The New Student's Reference Work/Miles, Nelson A.
|GEN. NELSON A. MILES|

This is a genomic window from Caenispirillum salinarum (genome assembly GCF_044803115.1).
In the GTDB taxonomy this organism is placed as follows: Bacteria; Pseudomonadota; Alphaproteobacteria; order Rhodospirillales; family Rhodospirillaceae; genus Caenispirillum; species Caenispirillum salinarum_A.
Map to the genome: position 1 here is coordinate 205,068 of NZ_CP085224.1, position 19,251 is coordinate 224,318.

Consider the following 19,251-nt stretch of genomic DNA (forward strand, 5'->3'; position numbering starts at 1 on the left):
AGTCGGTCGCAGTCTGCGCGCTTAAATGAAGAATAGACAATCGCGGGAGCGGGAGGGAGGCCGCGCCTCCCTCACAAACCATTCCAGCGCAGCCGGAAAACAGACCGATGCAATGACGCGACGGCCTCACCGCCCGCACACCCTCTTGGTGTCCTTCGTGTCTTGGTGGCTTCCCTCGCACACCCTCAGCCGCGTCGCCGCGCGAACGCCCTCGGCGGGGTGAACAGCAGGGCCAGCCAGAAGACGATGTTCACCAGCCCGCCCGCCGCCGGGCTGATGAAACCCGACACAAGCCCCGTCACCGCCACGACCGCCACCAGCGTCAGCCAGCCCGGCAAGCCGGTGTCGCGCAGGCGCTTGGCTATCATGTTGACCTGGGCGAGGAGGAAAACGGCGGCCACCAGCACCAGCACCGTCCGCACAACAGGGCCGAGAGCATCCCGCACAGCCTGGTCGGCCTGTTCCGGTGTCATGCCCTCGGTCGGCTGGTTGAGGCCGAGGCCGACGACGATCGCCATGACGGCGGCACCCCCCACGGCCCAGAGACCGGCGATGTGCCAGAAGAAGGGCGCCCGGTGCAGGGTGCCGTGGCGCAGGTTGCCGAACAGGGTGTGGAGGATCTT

Miles, Nelson A., an American general, was born at Westminster, Mass., Aug. 8, 1839. At the outbreak of the Civil War he entered the 22d Massachusetts volunteers as lieutenant. He distinguished himself at Fair Oaks, Fredericksburg, Chancellorsville, Malvern Hill, Spottsylvania, Richmond and many other battles. He won promotion until he became a major-general and was placed in command of a division. When the volunteer army was disbanded in September, 1866, he was commissioned colonel of the 40th United States infantry. He was made brigadier-general in 1880 and major-general in 1890. After the close of the Civil War General Miles earned fame as an Indian fighter. He conquered the hostile Sioux in Montana, and drove Sitting Bull, their leader, into Canada in 1876 after the massacre of General Custer and his force. In 1886 he compelled the Apache chiefs, Geronimo and Natchez, to surrender. In 1890, during the ghost-dance outbreak among the Sioux, General Miles forced a surrender in January, 1891, at Wounded Knee, South Dakota. On the retirement of General Schofield in 1895 General Miles succeeded him and was in command of the United States army during the Spanish-American War. He has published Personal Recollections and Military Europe. He was promoted to the rank of lieutenant-general in 1901, and retired in 1904.